- http://www.trbimg.com/img-57bde3da/turbine/ct-naperville-flag-finalist (chosen flag)
"Voting on the flag design finalists started online on the weekend of Aug. 13 and 14 and lasted roughly two weeks (until 11:59 p.m. Aug. 30), and selecting a new, unofficial, flag for the city under Creative Commons, a "non-profit organization for expanding the range of creative works available for others to build upon legally and to share".
Sources: http://napervilleflag.org, http://www.tedxnaperville.com/talks/flag-campaign, http://www.dailyherald.com/article/20160804/news/160809457 and https://en.wikipedia.org/wiki/Creative_Commons
"The Naperville flag design chosen as the competition winner was unveiled at the TEDxNaperville conference Nov. 4 (http://www.tedxnaperville.com/talks/flag-campaign). Unveiling the flag at http://www.tedxnaperville.com/wp-content/uploads/2016/11/2016-TEDxN-6767.jpg are Arthur Zards, founder and executive director of TEDxNaperville, and "Campaign for a Better Naperville Flag" team members. "About 400 flags with the new design were distributed this month at the TEDx Naperville speakers conference."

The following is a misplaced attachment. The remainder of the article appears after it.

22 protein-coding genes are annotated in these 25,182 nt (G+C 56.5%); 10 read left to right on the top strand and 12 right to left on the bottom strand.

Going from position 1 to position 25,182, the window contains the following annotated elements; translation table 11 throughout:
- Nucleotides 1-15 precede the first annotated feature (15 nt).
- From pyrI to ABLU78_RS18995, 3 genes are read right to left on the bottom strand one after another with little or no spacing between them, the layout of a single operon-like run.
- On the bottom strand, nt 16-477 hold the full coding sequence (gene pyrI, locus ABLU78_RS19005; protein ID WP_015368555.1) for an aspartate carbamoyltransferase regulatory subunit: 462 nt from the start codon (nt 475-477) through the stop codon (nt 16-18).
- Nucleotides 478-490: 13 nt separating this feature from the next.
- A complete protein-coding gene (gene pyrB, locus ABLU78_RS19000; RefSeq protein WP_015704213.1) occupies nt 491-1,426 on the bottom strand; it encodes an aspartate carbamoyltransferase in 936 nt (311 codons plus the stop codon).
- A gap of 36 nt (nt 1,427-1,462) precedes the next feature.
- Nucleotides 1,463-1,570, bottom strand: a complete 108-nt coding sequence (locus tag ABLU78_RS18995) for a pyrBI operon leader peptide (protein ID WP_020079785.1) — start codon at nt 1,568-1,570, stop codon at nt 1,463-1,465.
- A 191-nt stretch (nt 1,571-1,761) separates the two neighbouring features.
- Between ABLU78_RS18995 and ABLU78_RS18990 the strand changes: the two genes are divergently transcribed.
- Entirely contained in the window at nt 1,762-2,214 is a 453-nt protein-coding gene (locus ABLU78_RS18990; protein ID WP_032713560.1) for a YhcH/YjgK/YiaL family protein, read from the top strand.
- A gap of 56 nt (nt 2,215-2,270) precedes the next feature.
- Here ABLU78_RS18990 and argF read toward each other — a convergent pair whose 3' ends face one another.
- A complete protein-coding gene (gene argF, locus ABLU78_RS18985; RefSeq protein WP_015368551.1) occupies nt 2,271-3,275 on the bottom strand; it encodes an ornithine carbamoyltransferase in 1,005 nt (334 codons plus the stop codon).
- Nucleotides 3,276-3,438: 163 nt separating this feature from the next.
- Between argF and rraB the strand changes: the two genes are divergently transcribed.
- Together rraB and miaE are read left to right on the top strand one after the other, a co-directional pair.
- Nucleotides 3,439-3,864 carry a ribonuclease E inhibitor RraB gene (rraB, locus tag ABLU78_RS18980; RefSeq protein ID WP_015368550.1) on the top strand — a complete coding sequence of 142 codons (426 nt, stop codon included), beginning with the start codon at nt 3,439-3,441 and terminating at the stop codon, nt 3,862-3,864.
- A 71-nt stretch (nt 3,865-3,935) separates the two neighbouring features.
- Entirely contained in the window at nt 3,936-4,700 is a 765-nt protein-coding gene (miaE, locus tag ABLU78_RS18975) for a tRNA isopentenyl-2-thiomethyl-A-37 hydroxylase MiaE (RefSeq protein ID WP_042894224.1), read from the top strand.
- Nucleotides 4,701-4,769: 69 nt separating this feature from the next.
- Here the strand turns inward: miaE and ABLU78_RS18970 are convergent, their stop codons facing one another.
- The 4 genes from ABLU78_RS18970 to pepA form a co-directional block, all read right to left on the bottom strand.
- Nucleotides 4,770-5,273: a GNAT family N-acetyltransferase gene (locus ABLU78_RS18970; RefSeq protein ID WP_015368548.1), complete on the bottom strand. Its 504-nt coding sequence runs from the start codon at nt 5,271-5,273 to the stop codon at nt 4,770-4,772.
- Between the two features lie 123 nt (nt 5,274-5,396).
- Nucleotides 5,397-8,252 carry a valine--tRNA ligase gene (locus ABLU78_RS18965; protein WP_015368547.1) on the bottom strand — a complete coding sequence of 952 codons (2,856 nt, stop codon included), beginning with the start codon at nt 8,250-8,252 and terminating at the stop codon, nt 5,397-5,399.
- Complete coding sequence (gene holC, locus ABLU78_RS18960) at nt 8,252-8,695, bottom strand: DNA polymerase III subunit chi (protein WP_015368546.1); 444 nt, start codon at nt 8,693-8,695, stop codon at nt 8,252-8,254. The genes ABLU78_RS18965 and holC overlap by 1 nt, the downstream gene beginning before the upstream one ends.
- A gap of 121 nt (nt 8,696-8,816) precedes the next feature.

The chosen design was made by Austin Schleicher and "shows a tree inspired by the city's official logo, two lines to represent DuPage and Will counties, a blue line to represent the DuPage River, six stars to portray townships (Naperville Township, Lisle Township, Wheatland Township, DuPage Township, Winfield Township and Milton Township within the city and a blue color scheme also reminiscent of the city's current flag. The tree's placement in the center is representative of how the community of Naperville is connected like the roots of a tree."
However, "Naperville Communications Manager Linda LaCloche says adopting the flag would bring a cost with it, and "we don't have any resources identified to make a change.""
For additional information go to Naperville (official website): http://www.naperville.il.us
Esteban Rivera, 5 August 2017
image located by Valentin Poposki, 15 December 2011